If this were the case, Google would rank and organize the web by consumption instead of usefulness. To some degree, it already does this. But, if you want to learn about a given topic, you can. Imagine having to click to page three or four on Google to learn about corn snakes instead of finding multiple websites that either sell them or point you to retailers.

Imagine having to click to page three or four on Google to learn about parakeets instead of finding multiple websites that either sell them or point you to retailers.

Or, in an even worse scenario, some page that multiple people left their browser on while they took the dog on a walk could outrank something much more valuable in the same niche.

I think we know why links outrank average time on page.

Site Speed

Site speed is also a very important metric. No one is going to link to your site, much less visit it, if it loads as fast as a tiger slug creeping across a tomato plant.

But, thankfully, Google doesn’t rank pages based on site speed alone.

If it did, the SERPs would be full of text-only pages, Usenet results, thin-content spam sites, and the Space Jam website.

Site speed has to factor into Google’s ranking decisions, but it doesn’t outweigh links. If it did, a page with an unformatted 2000-word blob of text and nothing else might outrank Expedia.com for hotel bookings.

And how would that help anyone?

Hopefully, we can all agree that links should be weighed more heavily than site speed.

Click Through Rate

Google considers (at least publically) click through rate, or CTR, an indirect ranking signal at best. Still, that doesn’t stop SEOs and link builders from philosophizing about it.

In the article I linked above, you’ll note that Google’s own Gary Illyes calls clicks a “very noisy signal.”

And for good reason!

I imagine it’s pretty easy for a savvy black hat programmer to rig up a bot to click on anything– any amount of times. If CTR was Google’s defining search ranking metric, imagine what a mess the web would be!

Foreign spam sites (and, especially bootleg sunglasses retailers) would be at the top of the SERPs. You couldn’t get away from them.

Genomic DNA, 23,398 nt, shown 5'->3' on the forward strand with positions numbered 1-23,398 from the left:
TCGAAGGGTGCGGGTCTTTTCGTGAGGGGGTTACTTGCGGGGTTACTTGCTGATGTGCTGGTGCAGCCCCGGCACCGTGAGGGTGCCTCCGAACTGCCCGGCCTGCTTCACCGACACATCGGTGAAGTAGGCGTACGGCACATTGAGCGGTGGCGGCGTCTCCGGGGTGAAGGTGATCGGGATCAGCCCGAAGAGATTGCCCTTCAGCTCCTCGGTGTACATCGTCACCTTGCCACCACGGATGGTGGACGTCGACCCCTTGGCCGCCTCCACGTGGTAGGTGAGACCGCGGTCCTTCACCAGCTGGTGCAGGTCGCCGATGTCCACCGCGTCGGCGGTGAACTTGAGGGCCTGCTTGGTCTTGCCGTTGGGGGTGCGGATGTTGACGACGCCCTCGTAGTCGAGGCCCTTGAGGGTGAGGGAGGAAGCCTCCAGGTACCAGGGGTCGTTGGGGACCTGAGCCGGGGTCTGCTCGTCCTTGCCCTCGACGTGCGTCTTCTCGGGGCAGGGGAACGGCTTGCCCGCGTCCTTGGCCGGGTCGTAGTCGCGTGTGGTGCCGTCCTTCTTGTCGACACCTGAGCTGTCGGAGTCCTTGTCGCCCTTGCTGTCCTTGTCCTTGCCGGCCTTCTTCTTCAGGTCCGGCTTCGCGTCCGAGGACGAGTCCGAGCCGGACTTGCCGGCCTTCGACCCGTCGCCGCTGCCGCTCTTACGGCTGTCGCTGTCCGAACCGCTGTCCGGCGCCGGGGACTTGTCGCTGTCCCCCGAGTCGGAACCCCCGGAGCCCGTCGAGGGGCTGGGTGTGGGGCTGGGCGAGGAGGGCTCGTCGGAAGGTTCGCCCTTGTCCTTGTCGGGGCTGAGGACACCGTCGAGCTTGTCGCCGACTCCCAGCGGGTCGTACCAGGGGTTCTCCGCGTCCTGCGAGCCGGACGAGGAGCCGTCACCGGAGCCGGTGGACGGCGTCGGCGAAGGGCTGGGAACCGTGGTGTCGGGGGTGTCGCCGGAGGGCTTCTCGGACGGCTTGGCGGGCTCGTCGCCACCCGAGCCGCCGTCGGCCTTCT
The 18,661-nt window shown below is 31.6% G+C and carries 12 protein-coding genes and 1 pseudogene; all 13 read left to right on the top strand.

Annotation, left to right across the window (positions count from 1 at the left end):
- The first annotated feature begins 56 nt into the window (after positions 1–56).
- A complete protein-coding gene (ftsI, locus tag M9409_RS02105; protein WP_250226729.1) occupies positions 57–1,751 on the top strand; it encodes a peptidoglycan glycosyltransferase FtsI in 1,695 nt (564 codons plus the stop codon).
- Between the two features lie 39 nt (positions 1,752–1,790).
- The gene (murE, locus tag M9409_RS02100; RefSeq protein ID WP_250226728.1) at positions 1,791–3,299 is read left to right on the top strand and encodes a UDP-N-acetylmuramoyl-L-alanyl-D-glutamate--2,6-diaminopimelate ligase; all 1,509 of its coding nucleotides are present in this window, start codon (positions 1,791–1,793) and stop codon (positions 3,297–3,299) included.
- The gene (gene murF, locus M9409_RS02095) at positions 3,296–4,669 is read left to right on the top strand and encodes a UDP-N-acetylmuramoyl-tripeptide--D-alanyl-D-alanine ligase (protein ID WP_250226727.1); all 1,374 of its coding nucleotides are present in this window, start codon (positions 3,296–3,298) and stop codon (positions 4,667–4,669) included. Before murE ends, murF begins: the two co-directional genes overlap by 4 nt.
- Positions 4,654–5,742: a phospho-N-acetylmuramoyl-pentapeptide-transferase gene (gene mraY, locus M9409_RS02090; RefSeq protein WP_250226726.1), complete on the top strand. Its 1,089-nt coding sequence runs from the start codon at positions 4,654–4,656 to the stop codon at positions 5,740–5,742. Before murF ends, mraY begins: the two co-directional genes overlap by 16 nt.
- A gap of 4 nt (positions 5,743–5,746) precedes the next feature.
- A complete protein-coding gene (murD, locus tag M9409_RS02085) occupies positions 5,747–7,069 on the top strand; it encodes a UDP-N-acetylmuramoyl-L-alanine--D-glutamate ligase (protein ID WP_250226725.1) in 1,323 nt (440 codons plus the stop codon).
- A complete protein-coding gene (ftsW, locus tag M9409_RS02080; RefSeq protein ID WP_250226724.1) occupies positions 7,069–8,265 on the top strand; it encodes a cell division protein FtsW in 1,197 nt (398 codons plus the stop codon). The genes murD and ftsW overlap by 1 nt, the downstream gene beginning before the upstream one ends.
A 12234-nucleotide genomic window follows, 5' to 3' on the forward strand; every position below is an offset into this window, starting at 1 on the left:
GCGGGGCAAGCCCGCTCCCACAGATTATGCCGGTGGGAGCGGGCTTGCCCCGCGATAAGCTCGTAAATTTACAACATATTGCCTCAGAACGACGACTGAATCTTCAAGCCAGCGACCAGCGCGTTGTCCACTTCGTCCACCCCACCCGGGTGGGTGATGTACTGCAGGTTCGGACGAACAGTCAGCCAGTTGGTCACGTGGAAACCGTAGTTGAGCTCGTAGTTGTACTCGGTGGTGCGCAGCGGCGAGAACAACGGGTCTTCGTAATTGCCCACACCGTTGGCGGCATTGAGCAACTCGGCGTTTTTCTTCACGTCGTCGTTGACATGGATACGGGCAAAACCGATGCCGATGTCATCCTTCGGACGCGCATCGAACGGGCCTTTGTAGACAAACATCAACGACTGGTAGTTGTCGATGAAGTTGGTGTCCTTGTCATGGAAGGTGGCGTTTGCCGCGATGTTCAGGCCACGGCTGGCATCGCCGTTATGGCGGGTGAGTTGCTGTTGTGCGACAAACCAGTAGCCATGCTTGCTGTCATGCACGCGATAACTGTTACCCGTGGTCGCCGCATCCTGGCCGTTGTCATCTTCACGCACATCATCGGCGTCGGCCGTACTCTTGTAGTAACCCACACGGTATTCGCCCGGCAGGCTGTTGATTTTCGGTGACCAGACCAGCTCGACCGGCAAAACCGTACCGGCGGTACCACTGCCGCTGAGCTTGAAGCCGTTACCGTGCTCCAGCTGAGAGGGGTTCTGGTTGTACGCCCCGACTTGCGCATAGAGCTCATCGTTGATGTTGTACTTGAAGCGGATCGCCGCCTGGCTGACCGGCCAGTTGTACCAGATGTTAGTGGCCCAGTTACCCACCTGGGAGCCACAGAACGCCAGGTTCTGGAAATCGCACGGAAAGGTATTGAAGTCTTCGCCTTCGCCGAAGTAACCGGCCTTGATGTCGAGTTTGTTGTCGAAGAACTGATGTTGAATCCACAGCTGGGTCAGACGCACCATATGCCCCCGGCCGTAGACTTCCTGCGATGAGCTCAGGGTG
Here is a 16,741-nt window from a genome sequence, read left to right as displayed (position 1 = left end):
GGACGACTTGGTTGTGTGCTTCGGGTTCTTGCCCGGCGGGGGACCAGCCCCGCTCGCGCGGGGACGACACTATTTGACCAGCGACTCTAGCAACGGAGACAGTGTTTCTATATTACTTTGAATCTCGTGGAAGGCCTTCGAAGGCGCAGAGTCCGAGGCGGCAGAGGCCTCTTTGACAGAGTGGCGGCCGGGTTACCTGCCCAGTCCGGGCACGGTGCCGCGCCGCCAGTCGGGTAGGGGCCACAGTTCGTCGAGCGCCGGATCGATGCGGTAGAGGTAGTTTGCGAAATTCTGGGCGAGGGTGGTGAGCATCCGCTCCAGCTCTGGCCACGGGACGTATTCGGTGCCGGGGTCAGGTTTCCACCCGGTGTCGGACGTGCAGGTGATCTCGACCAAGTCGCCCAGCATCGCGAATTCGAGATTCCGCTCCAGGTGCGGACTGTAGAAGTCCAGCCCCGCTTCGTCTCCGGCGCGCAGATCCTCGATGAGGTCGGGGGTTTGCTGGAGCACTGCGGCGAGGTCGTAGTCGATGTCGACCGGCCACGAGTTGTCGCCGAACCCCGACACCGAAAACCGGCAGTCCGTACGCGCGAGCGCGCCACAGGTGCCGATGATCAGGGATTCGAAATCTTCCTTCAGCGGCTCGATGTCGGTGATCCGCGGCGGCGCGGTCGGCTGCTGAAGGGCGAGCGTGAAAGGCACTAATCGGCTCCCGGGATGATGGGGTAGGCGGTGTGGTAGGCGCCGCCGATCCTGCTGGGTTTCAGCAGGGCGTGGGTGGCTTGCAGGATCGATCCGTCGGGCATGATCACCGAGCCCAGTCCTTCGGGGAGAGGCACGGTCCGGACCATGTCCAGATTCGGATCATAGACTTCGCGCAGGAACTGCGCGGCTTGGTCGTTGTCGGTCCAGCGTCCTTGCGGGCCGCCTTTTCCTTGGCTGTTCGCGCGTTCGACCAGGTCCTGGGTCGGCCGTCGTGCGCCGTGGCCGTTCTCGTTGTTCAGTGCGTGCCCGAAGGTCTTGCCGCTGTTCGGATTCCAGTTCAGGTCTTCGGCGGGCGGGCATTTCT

CTR is, again, an important internal metric. It lets you understand how users are engaging with your site, and it’s a key indicator for both sales and marketing. And, though Google may not publically admit it, CTR is likely an important search ranking metric.

But it can’t be the most important factor in ranking webpages. And definitely shouldn’t hold a candle to links.

Sure, Google can filter out some amount of click-happy spambots. And, even if they could filter out all robotic clickthrougs, what would be left if CTR was king?

It would be those slideshow list articles where you have to click 15 times to find out one piece of information or see one interesting photo. You know, the ones with titles like “The Real Reason Ryan Gosling is Afraid of Marmots and Refuses to Wear a Seatbelt (Slideshow).”

Please, pay attention to click through rate. But don’t think for even a moment that it’s going to replace links as a ranking factor any time soon.

Technical SEO

Technical SEO, the finely tuned behind the scenes stuff that helps Google sort your website out the rest, is important stuff. It sometimes scares off newcomers to SEO and link building, but the basics aren’t hard to grasp, and it’s absolutely vital to your website’s search engine survival.

All of the elements under the umbrella of on-page SEO come together to form an important ranking factor. I’ll never deny that. If you haven’t buttoned up your on-page SEO by now, I urge you to do so ASAP.

But, technical SEO can never fully replace links. They work together in harmony, but you’ll still see many times where a page with many good links and mediocre on-page SEO outranks a page with phenomenal on-page SEO and very few links.

That’s probably because any new domain can pay someone $1000 to nail down its technical SEO, but it’s much harder to build good content, built a useful website, and build enough trust to earn a few links.

If someone wanted to register RealUltimateBirdFeeders.com, they couldn’t outrank legacy bird feeder retailers just by having better on-page SEO.

If they could, we’d live in an even more baffling world than we do already.

Domain Registration Length